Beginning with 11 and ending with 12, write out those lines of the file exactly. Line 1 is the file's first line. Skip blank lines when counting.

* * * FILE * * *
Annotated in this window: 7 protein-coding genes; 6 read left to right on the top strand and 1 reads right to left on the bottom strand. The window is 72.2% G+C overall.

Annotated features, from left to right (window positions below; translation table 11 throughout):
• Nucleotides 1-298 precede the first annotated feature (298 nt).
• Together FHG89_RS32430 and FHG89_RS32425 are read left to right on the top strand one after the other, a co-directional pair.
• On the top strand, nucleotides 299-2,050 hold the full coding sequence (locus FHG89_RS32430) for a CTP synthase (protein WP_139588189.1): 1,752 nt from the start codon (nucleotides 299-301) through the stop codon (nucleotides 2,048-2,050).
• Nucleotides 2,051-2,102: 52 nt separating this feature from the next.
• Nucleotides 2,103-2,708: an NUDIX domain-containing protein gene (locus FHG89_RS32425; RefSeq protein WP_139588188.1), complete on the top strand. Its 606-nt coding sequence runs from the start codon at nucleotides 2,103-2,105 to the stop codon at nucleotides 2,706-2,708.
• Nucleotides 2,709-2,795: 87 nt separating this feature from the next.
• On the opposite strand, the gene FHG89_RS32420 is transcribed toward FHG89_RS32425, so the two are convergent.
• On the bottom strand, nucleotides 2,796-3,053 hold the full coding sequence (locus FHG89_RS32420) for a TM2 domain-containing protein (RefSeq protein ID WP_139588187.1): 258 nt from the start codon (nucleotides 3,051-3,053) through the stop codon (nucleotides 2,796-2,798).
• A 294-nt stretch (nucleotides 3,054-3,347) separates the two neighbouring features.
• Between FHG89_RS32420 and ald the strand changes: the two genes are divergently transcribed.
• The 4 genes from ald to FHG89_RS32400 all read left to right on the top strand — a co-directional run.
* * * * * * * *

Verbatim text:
• A 294-nt stretch (nucleotides 3,054-3,347) separates the two neighbouring features.
• Between FHG89_RS32420 and ald the strand changes: the two genes are divergently transcribed.